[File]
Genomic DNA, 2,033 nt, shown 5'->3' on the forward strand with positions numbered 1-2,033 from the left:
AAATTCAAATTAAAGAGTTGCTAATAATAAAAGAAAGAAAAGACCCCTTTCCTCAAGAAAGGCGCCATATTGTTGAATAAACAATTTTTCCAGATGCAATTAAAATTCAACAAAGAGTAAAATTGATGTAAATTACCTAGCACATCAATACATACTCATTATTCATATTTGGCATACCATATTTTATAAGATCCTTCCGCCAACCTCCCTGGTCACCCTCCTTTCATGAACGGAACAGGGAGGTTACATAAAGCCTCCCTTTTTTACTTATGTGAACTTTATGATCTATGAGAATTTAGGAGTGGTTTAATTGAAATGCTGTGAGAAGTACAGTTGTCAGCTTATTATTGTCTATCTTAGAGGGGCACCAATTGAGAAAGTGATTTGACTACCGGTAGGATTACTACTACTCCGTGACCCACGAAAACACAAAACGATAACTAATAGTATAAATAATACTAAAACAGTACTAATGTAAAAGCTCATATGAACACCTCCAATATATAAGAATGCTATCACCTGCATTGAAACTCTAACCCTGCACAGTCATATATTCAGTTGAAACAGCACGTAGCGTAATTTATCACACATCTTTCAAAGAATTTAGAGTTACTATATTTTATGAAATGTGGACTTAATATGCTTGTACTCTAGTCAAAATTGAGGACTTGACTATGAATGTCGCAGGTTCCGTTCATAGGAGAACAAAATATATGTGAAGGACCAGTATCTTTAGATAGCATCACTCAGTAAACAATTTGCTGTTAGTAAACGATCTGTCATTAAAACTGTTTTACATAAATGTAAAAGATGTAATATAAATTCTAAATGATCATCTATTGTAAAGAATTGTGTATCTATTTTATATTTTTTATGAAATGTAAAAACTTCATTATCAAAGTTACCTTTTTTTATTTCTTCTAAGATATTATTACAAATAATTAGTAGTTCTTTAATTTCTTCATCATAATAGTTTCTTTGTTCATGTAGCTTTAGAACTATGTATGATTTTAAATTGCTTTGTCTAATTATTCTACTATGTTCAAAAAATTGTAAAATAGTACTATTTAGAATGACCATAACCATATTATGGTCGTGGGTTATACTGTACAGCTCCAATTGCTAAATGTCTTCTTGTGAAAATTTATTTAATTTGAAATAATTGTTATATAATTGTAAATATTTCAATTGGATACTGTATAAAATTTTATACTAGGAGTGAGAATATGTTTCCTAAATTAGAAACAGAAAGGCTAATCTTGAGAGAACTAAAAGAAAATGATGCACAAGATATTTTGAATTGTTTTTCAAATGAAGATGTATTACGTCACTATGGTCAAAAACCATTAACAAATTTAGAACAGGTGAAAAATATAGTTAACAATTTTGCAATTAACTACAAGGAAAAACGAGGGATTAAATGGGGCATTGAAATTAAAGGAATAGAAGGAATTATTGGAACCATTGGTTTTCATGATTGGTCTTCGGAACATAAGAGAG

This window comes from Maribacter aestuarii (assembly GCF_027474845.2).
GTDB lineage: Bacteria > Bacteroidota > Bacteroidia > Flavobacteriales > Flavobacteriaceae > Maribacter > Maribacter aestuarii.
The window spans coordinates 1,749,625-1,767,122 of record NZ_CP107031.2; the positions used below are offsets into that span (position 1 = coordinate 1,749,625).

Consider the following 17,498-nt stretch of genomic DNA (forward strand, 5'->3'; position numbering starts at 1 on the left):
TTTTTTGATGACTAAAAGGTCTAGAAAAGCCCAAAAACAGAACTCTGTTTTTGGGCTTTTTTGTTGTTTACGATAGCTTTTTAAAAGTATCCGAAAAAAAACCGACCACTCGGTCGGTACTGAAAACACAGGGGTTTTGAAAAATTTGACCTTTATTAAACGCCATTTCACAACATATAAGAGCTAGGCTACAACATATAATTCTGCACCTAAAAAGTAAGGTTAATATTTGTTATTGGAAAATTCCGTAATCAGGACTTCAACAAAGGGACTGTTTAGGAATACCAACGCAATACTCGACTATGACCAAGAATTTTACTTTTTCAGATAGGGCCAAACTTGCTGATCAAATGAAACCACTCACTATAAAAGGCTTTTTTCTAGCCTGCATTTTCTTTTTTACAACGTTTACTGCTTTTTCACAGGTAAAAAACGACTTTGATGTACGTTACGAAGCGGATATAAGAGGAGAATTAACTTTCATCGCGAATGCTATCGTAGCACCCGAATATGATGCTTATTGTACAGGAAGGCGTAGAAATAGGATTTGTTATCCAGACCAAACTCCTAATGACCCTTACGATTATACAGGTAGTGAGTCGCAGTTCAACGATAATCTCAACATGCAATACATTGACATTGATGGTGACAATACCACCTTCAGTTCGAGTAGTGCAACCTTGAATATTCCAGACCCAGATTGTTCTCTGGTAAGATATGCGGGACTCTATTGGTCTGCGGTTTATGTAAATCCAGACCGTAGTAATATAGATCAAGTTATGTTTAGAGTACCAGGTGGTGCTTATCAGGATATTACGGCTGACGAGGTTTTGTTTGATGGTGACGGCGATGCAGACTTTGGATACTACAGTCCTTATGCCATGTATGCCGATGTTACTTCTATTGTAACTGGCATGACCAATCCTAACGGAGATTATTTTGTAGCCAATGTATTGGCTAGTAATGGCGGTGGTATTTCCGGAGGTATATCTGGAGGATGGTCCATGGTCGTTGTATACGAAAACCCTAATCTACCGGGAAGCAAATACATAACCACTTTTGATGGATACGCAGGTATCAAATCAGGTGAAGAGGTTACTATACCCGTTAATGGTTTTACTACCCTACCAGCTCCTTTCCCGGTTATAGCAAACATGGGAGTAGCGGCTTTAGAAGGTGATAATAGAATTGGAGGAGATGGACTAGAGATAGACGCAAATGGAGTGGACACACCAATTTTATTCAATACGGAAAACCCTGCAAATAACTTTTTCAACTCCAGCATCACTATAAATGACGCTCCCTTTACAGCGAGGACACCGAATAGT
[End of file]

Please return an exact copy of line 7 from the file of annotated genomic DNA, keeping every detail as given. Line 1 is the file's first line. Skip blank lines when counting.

TTTTTTGATGACTAAAAGGTCTAGAAAAGCCCAAAAACAGAACTCTGTTTTTGGGCTTTTTTGTTGTTTACGATAGCTTTTTAAAAGTATCCGAAAAAAAACCGACCACTCGGTCGGTACTGAAAACACAGGGGTTTTGAAAAATTTGACCTTTATTAAACGCCATTTCACAACATATAAGAGCTAGGCTACAACATATAATTCTGCACCTAAAAAGTAAGGTTAATATTTGTTATTGGAAAATTCCGTAATCAGGACTTCAACAAAGGGACTGTTTAGGAATACCAACGCAATACTCGACTATGACCAAGAATTTTACTTTTTCAGATAGGGCCAAACTTGCTGATCAAATGAAACCACTCACTATAAAAGGCTTTTTTCTAGCCTGCATTTTCTTTTTTACAACGTTTACTGCTTTTTCACAGGTAAAAAACGACTTTGATGTACGTTACGAAGCGGATATAAGAGGAGAATTAACTTTCATCGCGAATGCTATCGTAGCACCCGAATATGATGCTTATTGTACAGGAAGGCGTAGAAATAGGATTTGTTATCCAGACCAAACTCCTAATGACCCTTACGATTATACAGGTAGTGAGTCGCAGTTCAACGATAATCTCAACATGCAATACATTGACATTGATGGTGACAATACCACCTTCAGTTCGAGTAGTGCAACCTTGAATATTCCAGACCCAGATTGTTCTCTGGTAAGATATGCGGGACTCTATTGGTCTGCGGTTTATGTAAATCCAGACCGTAGTAATATAGATCAAGTTATGTTTAGAGTACCAGGTGGTGCTTATCAGGATATTACGGCTGACGAGGTTTTGTTTGATGGTGACGGCGATGCAGACTTTGGATACTACAGTCCTTATGCCATGTATGCCGATGTTACTTCTATTGTAACTGGCATGACCAATCCTAACGGAGATTATTTTGTAGCCAATGTATTGGCTAGTAATGGCGGTGGTATTTCCGGAGGTATATCTGGAGGATGGTCCATGGTCGTTGTATACGAAAACCCTAATCTACCGGGAAGCAAATACATAACCACTTTTGATGGATACGCAGGTATCAAATCAGGTGAAGAGGTTACTATACCCGTTAATGGTTTTACTACCCTACCAGCTCCTTTCCCGGTTATAGCAAACATGGGAGTAGCGGCTTTAGAAGGTGATAATAGAATTGGAGGAGATGGACTAGAGATAGACGCAAATGGAGTGGACACACCAATTTTATTCAATACGGAAAACCCTGCAAATAACTTTTTCAACTCCAGCATCACTATAAATGACGCTCCCTTTACAGCGAGGACACCGAATAGT